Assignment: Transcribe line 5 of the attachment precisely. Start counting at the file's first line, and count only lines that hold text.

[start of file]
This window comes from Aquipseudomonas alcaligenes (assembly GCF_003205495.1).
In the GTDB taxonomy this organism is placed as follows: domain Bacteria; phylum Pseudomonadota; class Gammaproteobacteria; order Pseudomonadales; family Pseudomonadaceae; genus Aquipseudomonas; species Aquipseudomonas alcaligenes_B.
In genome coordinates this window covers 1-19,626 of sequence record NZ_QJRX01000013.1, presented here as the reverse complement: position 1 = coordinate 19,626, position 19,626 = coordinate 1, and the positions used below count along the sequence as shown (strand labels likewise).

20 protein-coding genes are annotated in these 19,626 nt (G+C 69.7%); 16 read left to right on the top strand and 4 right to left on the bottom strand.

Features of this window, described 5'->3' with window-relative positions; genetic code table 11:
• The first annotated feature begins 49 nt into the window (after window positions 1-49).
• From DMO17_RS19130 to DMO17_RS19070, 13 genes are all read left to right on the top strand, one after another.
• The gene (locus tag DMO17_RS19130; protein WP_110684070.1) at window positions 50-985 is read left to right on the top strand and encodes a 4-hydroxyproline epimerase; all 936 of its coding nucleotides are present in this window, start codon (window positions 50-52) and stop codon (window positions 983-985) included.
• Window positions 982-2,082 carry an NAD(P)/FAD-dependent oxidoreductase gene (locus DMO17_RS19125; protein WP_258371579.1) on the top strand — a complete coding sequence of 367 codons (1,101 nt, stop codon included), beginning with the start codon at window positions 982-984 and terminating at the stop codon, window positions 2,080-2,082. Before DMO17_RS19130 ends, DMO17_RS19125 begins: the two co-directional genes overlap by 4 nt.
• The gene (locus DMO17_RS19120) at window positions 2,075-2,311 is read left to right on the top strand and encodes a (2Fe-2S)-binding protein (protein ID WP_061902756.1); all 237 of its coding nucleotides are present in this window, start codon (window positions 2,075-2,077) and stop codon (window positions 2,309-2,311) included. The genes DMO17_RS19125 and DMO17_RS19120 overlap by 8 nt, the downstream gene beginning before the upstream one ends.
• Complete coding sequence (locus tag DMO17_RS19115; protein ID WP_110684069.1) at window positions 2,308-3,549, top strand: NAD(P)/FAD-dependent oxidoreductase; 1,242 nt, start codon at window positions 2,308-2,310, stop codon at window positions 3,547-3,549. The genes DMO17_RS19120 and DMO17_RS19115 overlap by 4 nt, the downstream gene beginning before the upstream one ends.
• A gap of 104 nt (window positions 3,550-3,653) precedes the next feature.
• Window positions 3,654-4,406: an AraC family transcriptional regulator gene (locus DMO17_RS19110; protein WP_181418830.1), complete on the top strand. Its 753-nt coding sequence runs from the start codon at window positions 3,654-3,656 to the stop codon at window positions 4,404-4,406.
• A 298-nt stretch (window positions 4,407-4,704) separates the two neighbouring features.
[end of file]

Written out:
Features of this window, described 5'->3' with window-relative positions; genetic code table 11: